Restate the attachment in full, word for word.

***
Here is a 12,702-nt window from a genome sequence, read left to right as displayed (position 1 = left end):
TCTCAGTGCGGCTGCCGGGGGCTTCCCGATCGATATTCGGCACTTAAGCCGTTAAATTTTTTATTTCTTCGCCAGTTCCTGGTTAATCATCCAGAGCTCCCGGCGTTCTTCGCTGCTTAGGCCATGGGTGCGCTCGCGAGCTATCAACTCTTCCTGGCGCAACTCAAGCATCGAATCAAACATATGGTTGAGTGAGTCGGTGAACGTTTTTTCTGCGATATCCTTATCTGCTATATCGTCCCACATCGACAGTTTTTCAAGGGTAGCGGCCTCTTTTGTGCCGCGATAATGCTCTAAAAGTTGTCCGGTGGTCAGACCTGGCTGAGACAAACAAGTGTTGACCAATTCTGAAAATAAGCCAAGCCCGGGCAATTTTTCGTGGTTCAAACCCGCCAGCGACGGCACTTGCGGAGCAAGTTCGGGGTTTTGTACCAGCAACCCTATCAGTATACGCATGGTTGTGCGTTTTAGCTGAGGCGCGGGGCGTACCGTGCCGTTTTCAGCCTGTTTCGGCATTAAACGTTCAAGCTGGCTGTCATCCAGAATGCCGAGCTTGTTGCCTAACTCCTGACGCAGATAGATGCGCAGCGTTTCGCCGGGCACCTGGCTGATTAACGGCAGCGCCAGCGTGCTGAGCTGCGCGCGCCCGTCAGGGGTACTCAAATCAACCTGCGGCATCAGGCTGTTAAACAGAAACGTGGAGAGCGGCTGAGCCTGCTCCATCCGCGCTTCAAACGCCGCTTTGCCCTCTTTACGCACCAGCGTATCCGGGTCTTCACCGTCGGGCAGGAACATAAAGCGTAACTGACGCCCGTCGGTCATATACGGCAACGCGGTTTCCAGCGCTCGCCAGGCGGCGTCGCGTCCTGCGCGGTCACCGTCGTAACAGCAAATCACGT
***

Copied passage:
Here is a 12,702-nt window from a genome sequence, read left to right as displayed (position 1 = left end):
TCTCAGTGCGGCTGCCGGGGGCTTCCCGATCGATATTCGGCACTTAAGCCGTTAAATTTTTTATTTCTTCGCCAGTTCCTGGTTAATCATCCAGAGCTCCCGGCGTTCTTCGCTGCTTAGGCCATGGGTGCGCTCGCGAGCTATCAACTCTTCCTGGCGCAACTCAAGCATCGAATCAAACATATGGTTGAGTGAGTCGGTGAACGTTTTTTCTGCGATATCCTTATCTGCTATATCGTCCCACATCGACAGTTTTTCAAGGGTAGCGGCCTCTTTTGTGCCGCGATAATGCTCTAAAAGTTGTCCGGTGGTCAGACCTGGCTGAGACAAACAAGTGTTGACCAATTCTGAAAATAAGCCAAGCCCGGGCAATTTTTCGTGGTTCAAACCCGCCAGCGACGGCACTTGCGGAGCAAGTTCGGGGTTTTGTACCAGCAACCCTATCAGTATACGCATGGTTGTGCGTTTTAGCTGAGGCGCGGGGCGTACCGTGCCGTTTTCAGCCTGTTTCGGCATTAAACGTTCAAGCTGGCTGTCATCCAGAATGCCGAGCTTGTTGCCTAACTCCTGACGCAGATAGATGCGCAGCGTTTCGCCGGGCACCTGGCTGATTAACGGCAGCGCCAGCGTGCTGAGCTGCGCGCGCCCGTCAGGGGTACTCAAATCAACCTGCGGCATCAGGCTGTTAAACAGAAACGTGGAGAGCGGCTGAGCCTGCTCCATCCGCGCTTCAAACGCCGCTTTGCCCTCTTTACGCACCAGCGTATCCGGGTCTTCACCGTCGGGCAGGAACATAAAGCGTAACTGACGCCCGTCGGTCATATACGGCAACGCGGTTTCCAGCGCTCGCCAGGCGGCGTCGCGTCCTGCGCGGTCACCGTCGTAACAGCAAATCACGT